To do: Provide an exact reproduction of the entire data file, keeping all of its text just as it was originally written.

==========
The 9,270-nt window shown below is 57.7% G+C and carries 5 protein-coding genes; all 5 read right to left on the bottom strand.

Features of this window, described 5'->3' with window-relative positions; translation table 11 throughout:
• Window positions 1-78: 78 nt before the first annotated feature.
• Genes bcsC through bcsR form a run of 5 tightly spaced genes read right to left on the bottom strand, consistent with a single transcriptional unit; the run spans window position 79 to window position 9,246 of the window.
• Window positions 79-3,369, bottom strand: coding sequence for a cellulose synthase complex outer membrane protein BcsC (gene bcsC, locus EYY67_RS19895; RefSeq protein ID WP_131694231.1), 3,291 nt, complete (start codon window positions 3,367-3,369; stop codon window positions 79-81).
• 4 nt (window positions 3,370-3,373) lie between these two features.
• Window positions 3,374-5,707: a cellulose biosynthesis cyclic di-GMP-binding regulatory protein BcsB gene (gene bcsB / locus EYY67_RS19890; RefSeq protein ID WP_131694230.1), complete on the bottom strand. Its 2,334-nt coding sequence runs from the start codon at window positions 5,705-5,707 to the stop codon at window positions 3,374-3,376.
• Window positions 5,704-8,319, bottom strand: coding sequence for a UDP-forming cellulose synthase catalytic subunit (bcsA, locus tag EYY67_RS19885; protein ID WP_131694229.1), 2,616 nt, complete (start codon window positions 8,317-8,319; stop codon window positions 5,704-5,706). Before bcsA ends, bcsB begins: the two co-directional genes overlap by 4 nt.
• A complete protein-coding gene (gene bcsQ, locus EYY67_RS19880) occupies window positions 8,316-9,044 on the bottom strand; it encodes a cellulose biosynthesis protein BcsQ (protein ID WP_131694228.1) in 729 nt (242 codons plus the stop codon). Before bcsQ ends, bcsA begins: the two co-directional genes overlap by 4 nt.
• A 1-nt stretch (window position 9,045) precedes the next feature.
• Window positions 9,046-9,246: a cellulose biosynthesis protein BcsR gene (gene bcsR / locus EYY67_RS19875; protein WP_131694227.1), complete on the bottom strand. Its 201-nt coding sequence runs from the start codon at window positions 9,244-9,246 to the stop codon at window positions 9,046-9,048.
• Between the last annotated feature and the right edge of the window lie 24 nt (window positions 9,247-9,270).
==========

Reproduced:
The 9,270-nt window shown below is 57.7% G+C and carries 5 protein-coding genes; all 5 read right to left on the bottom strand.

Features of this window, described 5'->3' with window-relative positions; translation table 11 throughout:
• Window positions 1-78: 78 nt before the first annotated feature.
• Genes bcsC through bcsR form a run of 5 tightly spaced genes read right to left on the bottom strand, consistent with a single transcriptional unit; the run spans window position 79 to window position 9,246 of the window.
• Window positions 79-3,369, bottom strand: coding sequence for a cellulose synthase complex outer membrane protein BcsC (gene bcsC, locus EYY67_RS19895; RefSeq protein ID WP_131694231.1), 3,291 nt, complete (start codon window positions 3,367-3,369; stop codon window positions 79-81).
• 4 nt (window positions 3,370-3,373) lie between these two features.
• Window positions 3,374-5,707: a cellulose biosynthesis cyclic di-GMP-binding regulatory protein BcsB gene (gene bcsB / locus EYY67_RS19890; RefSeq protein ID WP_131694230.1), complete on the bottom strand. Its 2,334-nt coding sequence runs from the start codon at window positions 5,705-5,707 to the stop codon at window positions 3,374-3,376.
• Window positions 5,704-8,319, bottom strand: coding sequence for a UDP-forming cellulose synthase catalytic subunit (bcsA, locus tag EYY67_RS19885; protein ID WP_131694229.1), 2,616 nt, complete (start codon window positions 8,317-8,319; stop codon window positions 5,704-5,706). Before bcsA ends, bcsB begins: the two co-directional genes overlap by 4 nt.
• A complete protein-coding gene (gene bcsQ, locus EYY67_RS19880) occupies window positions 8,316-9,044 on the bottom strand; it encodes a cellulose biosynthesis protein BcsQ (protein ID WP_131694228.1) in 729 nt (242 codons plus the stop codon). Before bcsQ ends, bcsA begins: the two co-directional genes overlap by 4 nt.
• A 1-nt stretch (window position 9,045) precedes the next feature.
• Window positions 9,046-9,246: a cellulose biosynthesis protein BcsR gene (gene bcsR / locus EYY67_RS19875; protein WP_131694227.1), complete on the bottom strand. Its 201-nt coding sequence runs from the start codon at window positions 9,244-9,246 to the stop codon at window positions 9,046-9,048.
• Between the last annotated feature and the right edge of the window lie 24 nt (window positions 9,247-9,270).